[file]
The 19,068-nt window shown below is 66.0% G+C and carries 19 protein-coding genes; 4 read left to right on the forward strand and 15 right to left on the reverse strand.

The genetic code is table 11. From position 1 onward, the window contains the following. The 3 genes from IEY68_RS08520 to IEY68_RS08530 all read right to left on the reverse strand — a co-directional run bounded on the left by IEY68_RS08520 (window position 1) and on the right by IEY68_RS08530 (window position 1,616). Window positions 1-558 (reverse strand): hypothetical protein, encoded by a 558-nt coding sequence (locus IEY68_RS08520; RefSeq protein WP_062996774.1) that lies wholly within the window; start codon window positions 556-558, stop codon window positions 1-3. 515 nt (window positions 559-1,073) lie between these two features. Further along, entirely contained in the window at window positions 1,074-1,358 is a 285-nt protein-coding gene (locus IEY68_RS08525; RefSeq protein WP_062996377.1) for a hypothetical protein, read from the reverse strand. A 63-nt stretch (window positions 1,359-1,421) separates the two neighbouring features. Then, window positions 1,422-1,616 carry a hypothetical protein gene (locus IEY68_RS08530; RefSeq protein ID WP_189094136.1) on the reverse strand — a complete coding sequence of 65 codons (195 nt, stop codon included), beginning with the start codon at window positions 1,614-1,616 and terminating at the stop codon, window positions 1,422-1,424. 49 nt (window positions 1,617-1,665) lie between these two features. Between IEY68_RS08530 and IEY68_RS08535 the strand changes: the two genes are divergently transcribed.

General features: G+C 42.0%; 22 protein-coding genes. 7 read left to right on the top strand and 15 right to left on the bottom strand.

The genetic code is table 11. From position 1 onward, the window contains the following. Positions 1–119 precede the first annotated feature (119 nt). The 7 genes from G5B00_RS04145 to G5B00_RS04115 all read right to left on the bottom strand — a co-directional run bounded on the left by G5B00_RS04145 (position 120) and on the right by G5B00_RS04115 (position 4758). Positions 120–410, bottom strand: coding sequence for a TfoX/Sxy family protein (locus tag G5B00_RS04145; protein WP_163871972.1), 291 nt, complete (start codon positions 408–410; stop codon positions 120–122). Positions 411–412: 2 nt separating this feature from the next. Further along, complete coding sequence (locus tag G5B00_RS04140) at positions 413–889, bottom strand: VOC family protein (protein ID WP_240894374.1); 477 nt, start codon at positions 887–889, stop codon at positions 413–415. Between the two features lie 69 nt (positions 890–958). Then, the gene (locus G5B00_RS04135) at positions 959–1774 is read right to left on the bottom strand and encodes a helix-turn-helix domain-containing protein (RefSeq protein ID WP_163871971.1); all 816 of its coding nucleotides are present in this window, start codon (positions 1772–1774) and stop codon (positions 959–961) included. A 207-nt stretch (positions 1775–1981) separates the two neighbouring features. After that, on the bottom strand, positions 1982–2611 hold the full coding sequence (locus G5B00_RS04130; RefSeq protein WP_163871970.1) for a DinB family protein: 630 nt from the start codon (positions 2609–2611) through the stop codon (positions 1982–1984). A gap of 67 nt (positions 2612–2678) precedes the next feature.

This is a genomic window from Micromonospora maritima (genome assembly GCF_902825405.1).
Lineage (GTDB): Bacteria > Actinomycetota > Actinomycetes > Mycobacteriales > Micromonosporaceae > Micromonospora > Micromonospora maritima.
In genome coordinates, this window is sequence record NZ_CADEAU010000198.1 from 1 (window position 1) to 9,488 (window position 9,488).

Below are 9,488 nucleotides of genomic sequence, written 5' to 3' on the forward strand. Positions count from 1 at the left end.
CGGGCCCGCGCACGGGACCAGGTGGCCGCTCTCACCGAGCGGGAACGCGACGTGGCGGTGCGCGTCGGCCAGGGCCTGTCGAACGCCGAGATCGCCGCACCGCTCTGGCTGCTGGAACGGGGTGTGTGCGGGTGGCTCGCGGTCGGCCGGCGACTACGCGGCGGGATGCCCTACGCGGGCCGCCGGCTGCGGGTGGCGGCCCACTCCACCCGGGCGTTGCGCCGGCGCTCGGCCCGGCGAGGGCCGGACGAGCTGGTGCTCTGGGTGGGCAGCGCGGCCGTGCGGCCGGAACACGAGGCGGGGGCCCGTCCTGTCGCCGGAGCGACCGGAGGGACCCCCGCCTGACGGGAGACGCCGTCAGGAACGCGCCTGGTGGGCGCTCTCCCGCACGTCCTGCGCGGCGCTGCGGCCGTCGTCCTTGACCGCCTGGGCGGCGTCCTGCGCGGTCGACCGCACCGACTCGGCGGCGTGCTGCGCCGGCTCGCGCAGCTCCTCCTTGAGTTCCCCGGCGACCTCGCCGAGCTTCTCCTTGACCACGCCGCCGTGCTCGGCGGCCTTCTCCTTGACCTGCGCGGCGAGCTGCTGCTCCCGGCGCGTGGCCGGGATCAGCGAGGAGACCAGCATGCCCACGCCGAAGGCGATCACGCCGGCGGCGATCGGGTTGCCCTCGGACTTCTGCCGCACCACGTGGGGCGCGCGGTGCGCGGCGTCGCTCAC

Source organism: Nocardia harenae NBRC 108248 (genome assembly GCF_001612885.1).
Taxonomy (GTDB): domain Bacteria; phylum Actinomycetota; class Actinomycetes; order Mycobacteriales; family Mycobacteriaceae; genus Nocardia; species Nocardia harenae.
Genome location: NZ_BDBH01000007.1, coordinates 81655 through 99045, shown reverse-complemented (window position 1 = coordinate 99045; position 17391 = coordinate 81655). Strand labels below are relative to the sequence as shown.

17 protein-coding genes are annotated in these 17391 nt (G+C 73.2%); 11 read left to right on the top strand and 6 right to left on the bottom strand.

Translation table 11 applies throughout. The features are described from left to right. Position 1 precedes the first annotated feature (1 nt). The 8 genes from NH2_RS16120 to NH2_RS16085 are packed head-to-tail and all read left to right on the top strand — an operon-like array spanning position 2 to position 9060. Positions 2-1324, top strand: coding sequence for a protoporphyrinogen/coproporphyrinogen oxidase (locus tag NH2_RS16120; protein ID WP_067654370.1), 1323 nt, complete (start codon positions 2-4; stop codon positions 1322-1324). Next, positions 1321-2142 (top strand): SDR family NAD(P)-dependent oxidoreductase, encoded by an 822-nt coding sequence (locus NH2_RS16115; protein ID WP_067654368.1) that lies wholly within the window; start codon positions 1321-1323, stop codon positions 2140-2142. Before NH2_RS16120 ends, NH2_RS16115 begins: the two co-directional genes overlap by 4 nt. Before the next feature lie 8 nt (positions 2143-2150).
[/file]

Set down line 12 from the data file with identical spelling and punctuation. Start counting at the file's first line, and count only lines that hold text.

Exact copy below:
Genome location: NZ_BDBH01000007.1, coordinates 81655 through 99045, shown reverse-complemented (window position 1 = coordinate 99045; position 17391 = coordinate 81655). Strand labels below are relative to the sequence as shown.